Less talk, more action needed from Pats secondary

Less talk, more action needed from Pats secondary
October 15, 2012, 3:54 am
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SEATTLE -- The Patriots secondary has a mantra: "We need to make more plays."
At some point, they'll need to stop saying it and start doing it.
The Seahawks had 11 passing plays of 10 or more yards in their 24-23 win over New England Sunday. Quarterback Russell Wilson, a rookie, completed 16 of 27 passes, including three bombs that traveled 46, 50, and 51 yards. Two of those deep balls went for touchdowns.
After the game, that tired old refrain spun around and around.
"It's just that simple. That's the bottom line: We've got to make more plays to help this team win," said cornerback Devin McCourty.
"It's disappointing. We could have played better. Seattle did a great job, just kept fighting and trying to make plays. We've got to play better."
Nobody is arguing.
New England's secondary is the imperfect cog in an otherwise sleek machine. Sometimes, the cog works OK, like when McCourty grabbed two interceptions against Buffalo. Even then, as with Denver last week, the opposing quarterback was allowed more than 300 receiving yards and at least three touchdowns.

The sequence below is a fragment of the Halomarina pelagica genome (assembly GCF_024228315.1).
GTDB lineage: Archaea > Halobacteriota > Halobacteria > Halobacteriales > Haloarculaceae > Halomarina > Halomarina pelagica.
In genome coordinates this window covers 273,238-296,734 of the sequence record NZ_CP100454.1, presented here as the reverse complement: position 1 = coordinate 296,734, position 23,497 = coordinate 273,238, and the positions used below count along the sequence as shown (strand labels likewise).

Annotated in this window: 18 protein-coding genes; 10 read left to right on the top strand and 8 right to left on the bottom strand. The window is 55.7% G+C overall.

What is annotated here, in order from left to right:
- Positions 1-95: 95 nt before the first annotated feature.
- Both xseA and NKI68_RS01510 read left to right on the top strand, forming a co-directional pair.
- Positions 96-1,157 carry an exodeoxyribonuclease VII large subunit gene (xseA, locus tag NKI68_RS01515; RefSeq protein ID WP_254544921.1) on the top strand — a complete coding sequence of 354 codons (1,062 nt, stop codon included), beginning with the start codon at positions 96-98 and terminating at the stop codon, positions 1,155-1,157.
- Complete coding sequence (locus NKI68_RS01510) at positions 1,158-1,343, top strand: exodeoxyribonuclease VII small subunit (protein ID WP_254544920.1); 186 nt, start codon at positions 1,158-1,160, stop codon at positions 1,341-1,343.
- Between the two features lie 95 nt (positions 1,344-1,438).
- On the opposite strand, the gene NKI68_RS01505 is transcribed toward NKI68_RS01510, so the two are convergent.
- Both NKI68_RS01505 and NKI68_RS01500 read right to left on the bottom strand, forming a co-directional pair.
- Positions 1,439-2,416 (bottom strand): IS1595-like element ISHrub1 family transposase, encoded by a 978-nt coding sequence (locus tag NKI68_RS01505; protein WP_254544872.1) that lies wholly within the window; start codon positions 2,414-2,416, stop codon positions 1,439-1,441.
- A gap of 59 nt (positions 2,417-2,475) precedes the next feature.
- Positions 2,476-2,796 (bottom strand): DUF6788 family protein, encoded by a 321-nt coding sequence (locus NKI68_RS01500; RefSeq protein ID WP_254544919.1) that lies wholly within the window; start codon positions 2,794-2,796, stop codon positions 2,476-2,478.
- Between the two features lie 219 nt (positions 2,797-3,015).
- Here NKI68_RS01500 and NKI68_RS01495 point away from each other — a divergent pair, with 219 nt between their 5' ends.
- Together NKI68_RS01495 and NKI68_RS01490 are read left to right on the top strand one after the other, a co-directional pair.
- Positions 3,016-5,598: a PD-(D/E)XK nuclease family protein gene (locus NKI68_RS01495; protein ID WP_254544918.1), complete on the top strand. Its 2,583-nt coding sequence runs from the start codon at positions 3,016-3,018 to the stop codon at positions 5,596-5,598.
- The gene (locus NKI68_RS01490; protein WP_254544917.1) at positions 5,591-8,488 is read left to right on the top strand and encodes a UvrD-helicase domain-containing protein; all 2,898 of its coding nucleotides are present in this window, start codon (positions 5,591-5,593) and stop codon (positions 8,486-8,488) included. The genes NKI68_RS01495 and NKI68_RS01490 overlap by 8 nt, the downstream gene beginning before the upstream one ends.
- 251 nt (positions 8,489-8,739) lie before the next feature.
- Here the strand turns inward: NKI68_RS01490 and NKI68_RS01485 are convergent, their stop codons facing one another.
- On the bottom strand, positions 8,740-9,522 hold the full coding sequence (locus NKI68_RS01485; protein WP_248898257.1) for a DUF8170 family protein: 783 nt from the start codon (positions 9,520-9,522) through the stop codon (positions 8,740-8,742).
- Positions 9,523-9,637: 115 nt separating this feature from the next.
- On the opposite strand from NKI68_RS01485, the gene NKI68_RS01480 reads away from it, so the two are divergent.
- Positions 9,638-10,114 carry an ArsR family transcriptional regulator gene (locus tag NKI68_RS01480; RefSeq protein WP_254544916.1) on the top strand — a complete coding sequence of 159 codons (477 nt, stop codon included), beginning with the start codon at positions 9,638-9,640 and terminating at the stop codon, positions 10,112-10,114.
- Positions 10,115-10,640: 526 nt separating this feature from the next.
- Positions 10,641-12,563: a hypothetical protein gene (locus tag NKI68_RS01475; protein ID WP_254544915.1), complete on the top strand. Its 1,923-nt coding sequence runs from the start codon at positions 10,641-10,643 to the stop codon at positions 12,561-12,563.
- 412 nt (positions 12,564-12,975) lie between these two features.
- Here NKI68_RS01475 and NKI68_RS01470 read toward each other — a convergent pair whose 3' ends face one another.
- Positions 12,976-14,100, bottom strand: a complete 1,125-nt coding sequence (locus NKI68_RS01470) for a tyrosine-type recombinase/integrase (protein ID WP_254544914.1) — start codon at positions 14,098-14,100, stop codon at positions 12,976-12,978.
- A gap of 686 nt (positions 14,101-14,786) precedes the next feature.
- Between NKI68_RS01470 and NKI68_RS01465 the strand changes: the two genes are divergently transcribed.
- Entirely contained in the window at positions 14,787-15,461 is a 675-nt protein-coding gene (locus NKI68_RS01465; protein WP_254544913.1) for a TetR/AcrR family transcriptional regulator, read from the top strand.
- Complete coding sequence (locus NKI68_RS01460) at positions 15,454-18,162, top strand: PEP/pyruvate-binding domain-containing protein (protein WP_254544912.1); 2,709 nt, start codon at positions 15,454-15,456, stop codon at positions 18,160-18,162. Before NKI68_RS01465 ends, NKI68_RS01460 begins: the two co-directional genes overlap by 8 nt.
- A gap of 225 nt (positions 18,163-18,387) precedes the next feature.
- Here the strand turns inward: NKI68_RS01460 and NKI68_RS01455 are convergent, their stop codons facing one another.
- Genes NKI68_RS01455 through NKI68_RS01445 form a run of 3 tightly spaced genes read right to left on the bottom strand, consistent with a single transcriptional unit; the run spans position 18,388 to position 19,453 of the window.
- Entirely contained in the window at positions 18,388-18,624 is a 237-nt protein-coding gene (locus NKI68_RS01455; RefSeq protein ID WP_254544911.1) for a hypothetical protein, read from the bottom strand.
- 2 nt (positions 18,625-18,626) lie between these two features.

But the Patriots offense rolled on in both weeks because of its high-powered offense and defensive front seven. Two victories drowned out the groaning of that uncertain cog.
Until this weekend.
A hip injury has sidelined safety Steve Gregory since Week 4. When Patrick Chung sustained a shoulder injury in the fourth quarter and left the game, that left rookies Tavon Wilson and Nate Ebner to sure up the back end. That's when Seattle's quarterback and Sidney Rice pounced on New England with a 46-yard game-winner.
"I got beat -- plain and simple," said Wilson. "We were in simple coverage. Rice made a play and I didn't.
"I'm held accountable just like everybody else on this team. I don't expect them to take no slack on me because I'm a rookie. That's what my team put me out there for -- they expect me to make the play. And I should make the play."
There's always the threat of benching.
Starting cornerback Kyle Arrington was booted on the third series for rookie Alfonzo Dennard. A 24-yard touchdown surrendered by Arrington in the first quarter appeared to be a last straw of some kind.
But what do you do when the entire unit gives up 293 yards to the NFL's 31st-ranked passing offense? Bench them all?
"Gotta do better," said Arrington. "I don't have much to say. I can only speak for myself. Gotta do better. I will be better and we'll work our ass off this week and get ready for New York."
All they need to do is make more plays.